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Universal healthcare coverage appears elusive

With Tuesday's planned Senate committee vote, hospitals and insurance companies fear the key goal will slip further away. Democrats insist they'll keep pushing for it.

October 13, 2009|Noam N. Levey

WASHINGTON — As a key Senate committee prepares today to pass its plan to overhaul the nation's healthcare system, senior Democrats are acknowledging that it may be impossible to provide coverage to all Americans -- a central goal of President Obama and his congressional allies.

That is fueling growing alarm among hospitals and insurance companies, which have made universal coverage a condition of their support.

On Monday, the insurance industry stepped up its warnings that leaving a large segment of the population without coverage would accelerate a rise in premiums for everyone else. The bill that has emerged from the Senate Finance Committee would leave about 17 million people uninsured.

But leading Democrats are standing behind the committee's series of compromises that are designed to control the cost of government subsidies for consumers forced to buy insurance.

They say the approach -- which would keep the cost of the legislation under its 10-year target of $900 billion -- is necessary to attract the moderate and conservative votes vital for passage.

"I'd like more [insurance coverage]," said Sen. Christopher J. Dodd of Connecticut, a Democrat who over the summer shepherded a version of the bill proposed by the late Sen. Edward M. Kennedy (D-Mass.) through the Senate health committee.

"But that's a pretty good start. . . . Sen. Kennedy was a great advocate of the idea that you do the best that you can."

The bill that comes out of the finance committee must be reconciled with the health panel's version before the legislation can be brought to the full chamber for a vote. A similar effort is underway in the House.

Rep. Henry A. Waxman (D-Beverly Hills), the House Energy and Commerce Committee chairman and a leading author of the chamber's healthcare bill, also said that compromises might be necessary over how many Americans and legal immigrants would be covered. There are 40 million in the country without insurance, excluding illegal immigrants.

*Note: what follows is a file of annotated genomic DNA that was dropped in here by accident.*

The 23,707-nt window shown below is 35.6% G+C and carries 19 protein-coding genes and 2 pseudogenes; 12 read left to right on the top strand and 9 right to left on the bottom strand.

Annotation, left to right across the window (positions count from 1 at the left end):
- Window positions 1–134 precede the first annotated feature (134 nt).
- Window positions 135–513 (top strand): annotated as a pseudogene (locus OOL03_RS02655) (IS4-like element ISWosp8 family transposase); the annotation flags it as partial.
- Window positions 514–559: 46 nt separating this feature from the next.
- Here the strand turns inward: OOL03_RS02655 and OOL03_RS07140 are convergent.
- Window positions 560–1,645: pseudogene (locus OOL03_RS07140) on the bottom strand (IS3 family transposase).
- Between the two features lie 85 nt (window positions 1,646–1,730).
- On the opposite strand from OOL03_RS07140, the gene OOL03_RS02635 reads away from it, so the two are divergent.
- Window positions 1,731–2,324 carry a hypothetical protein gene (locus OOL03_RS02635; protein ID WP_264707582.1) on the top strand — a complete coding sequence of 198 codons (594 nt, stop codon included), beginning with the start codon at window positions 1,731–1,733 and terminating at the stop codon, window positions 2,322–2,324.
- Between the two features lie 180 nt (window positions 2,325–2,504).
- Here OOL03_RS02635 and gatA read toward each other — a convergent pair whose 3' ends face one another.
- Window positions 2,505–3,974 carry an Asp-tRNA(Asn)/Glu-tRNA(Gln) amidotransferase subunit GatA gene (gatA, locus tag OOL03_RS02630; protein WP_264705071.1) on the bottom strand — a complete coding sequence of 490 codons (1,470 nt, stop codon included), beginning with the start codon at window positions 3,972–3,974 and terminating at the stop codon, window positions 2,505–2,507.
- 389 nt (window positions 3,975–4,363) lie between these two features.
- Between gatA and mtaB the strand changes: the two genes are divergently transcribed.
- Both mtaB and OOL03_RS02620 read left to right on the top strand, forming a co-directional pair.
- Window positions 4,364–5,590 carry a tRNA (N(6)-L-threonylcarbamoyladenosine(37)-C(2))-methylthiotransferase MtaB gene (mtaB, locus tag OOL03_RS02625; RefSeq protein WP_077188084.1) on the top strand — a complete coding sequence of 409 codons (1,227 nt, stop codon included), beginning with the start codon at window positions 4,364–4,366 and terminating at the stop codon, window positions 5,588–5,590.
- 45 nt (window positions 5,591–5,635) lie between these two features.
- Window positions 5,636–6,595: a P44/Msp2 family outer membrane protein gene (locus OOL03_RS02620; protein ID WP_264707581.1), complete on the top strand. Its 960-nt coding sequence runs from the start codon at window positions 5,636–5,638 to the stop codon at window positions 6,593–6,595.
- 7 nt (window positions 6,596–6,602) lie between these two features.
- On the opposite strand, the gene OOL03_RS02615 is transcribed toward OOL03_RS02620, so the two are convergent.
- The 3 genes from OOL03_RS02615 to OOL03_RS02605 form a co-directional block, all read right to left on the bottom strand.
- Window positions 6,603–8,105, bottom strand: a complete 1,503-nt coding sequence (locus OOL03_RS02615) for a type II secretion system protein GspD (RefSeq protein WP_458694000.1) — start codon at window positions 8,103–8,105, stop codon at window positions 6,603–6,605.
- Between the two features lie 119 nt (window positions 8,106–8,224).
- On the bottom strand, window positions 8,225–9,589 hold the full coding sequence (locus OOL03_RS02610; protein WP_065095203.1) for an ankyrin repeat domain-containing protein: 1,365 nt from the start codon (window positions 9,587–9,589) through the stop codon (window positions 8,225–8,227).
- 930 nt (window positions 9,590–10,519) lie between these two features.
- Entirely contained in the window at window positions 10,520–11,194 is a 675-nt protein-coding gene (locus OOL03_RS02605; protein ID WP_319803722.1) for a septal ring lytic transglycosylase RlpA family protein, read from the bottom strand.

"The effort to reform healthcare is a balancing act," Waxman said Monday. "And we are limited in how much money we can spend."

Sen. Charles E. Schumer (D-N.Y.), a leading member of the finance committee, said Senate Democrats shared the concern about federal spending.

"We're focused on the budget number," he said. "That's the most important number right now."

Liberal lawmakers and consumer groups long have nurtured dreams of covering all Americans. More recently, universal coverage emerged as a key goal of insurance companies and healthcare providers, who would gain tens of millions of customers. And hospitals would benefit as the number of uninsured patients receiving free care diminished.

Industry leaders and healthcare experts also consider universal coverage as crucial to making other changes to the healthcare system -- such as restraining the cost of premiums and prohibiting insurers from denying coverage for preexisting medical conditions.

"The larger the insurance pool, the better able you are to spread risk," said Peter Harbage, a healthcare consultant who has advised Democrats in Washington. "If you have universal coverage, you will have the most efficient system and best achieve affordable coverage."

Congressional Democrats have agreed on a series of steps to expand coverage, including a requirement that most Americans get insurance, and billions of dollars in federal subsidies to help low- and moderate-income people pay their premiums.

But under pressure to keep the 10-year cost under $900 billion, the Senate Finance Committee bill -- which many consider a kind of centrist template -- limited those subsidies.

The legislation being voted on today includes $463 billion in subsidies over the next decade and would result in 94% of Americans having insurance coverage, according to an estimate by the nonpartisan Congressional Budget Office.

That is substantially less than the $773 billion in subsidies that House Democrats have proposed in their healthcare bill. The CBO estimated that the House bill would achieve near-universal coverage, or cover about 97% of those eligible.

About 83% of those eligible currently have health insurance.

In addition to devoting less money to subsidies, Senate Finance Committee lawmakers decided to scale back the fines on those who do not buy insurance. The current bill would phase in the fines over five years and limit them to $750 a person or $1,500 a family.

"They got locked in to spending less than $900 billion," said Len Nichols, an economist who heads the healthcare program for the centrist New America Foundation. "That has required trade-offs. . . . Now they are in a situation where they have to do the best they can."

That, however, does not sit well with advocacy groups across the spectrum.

"From a moral point of view, we should do better," AARP legislative director John Rother said Monday. The senior citizens' group has been a leading advocate of expanding coverage.

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